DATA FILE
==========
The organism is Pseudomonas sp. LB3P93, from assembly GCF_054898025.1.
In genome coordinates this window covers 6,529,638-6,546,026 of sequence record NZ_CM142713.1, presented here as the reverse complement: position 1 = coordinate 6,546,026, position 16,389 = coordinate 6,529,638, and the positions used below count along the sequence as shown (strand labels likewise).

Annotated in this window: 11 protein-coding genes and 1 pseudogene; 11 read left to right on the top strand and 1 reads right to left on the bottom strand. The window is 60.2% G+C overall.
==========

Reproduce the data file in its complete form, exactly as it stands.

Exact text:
The organism is Pseudomonas sp. LB3P93, from assembly GCF_054898025.1.
In genome coordinates this window covers 6,529,638-6,546,026 of sequence record NZ_CM142713.1, presented here as the reverse complement: position 1 = coordinate 6,546,026, position 16,389 = coordinate 6,529,638, and the positions used below count along the sequence as shown (strand labels likewise).

Annotated in this window: 11 protein-coding genes and 1 pseudogene; 11 read left to right on the top strand and 1 reads right to left on the bottom strand. The window is 60.2% G+C overall.